| KHANTY-MANSIYSK, Russia, March 13
KHANTY-MANSIYSK, Russia, March 13 Russia's oil
Eldorado in West Siberia is nowhere near depletion, despite some
pessimism from analysts, and there are enough reserves for
steady output through 2020, a regional governor told Reuters.
Oil output in Russia's resource-rich Khanty Mansiysk
Autonomous District, a large stretch of western Siberia, will
have daily output of around 5.6 million barrels per day, around
three-fifths of Russia's current total, throughout the next
decade, the district's governor Alexander Filipenko said.
That means Russia is in no mood to cede its spot as the
world's second-largest oil exporter at a time of record high
global prices, although Filipenko believes economic
diversification is task number one for his frozen Siberian
"We should produce somewhere in the area of 280 million
tonnes of oil (per year or 5.6 million bpd), and maybe grow a
little through 2010 if we actively start stimulating further oil
production, so that by 2020 we will have two development
scenarios," Filipenko told Reuters.
Russian oil output has been stagnant over the last year
after big spikes earlier this decade. Analysts say West Siberian
reserves, which have been producing since the early 1970s, are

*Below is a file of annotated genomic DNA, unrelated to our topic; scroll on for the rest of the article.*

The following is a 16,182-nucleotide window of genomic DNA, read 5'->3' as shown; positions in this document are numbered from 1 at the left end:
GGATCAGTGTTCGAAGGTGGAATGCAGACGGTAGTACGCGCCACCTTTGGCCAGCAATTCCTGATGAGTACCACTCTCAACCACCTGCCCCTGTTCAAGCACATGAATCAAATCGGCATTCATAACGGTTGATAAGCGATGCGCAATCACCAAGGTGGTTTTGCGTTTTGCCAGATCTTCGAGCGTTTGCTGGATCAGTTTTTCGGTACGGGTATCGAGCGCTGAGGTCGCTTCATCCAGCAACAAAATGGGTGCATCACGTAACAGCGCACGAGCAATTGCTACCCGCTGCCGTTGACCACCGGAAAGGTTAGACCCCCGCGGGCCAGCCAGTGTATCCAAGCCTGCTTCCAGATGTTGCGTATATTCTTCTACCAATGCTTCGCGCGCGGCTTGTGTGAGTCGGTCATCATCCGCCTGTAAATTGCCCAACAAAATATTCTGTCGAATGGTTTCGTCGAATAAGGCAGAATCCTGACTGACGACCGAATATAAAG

Major oil projects in East Siberia, which may potentially
replace West Siberia as Russia's core production region, are
being delayed due to high capital costs and oil firms'
complaints that the government is taxing away all the profits.
Filipenko predicted two depletion scenarios after 2020, one
foreseeing an oil production drop to 220-230 tonnes annually,
the other a decline to a more modest 260-270. Neither case, the
governor said, was likely to affect income to the region.
"If we take into consideration that oil has a tendency for
price growth, then for the territory that does not figure
critically," Filipenko said.
"Our main goal for today is to transform the economic
structure in such a way that we can lessen our dependence on
just the oil business," he added.
The comment echoes the standard line of President Vladimir
Putin who has repeatedly called for the diversification of the
Last month, Putin, who will leave office in May, named
economic diversification, pension reform and better governance
among the top priorities of his successor Dmitry Medvedev. Putin
will stay on as prime minister under Medvedev.
Rising oil prices have made Russia's budget revenues 70
percent dependant on energy exports compared to 50 percent a few
Filipenko said the current non-oil sector in the Khanty
Mansiysk Autonomous District, 2,700 kilometres (1600 miles)
northeast of Moscow, accounts for about 10 percent of the
region's gross domestic product.
"But that 10 percent today is about 270 billion roubles
($11.32 billion). What is that? That's approximately 4-5 times
the average Russian gross regional product," he said.
Filipenko said power generation plants, lumber production
and construction were all heavy contributors to Khanty
Mansiysk's non-oil sector growth.
(Additional reporting by Dmitry Zhdannikov; editing by James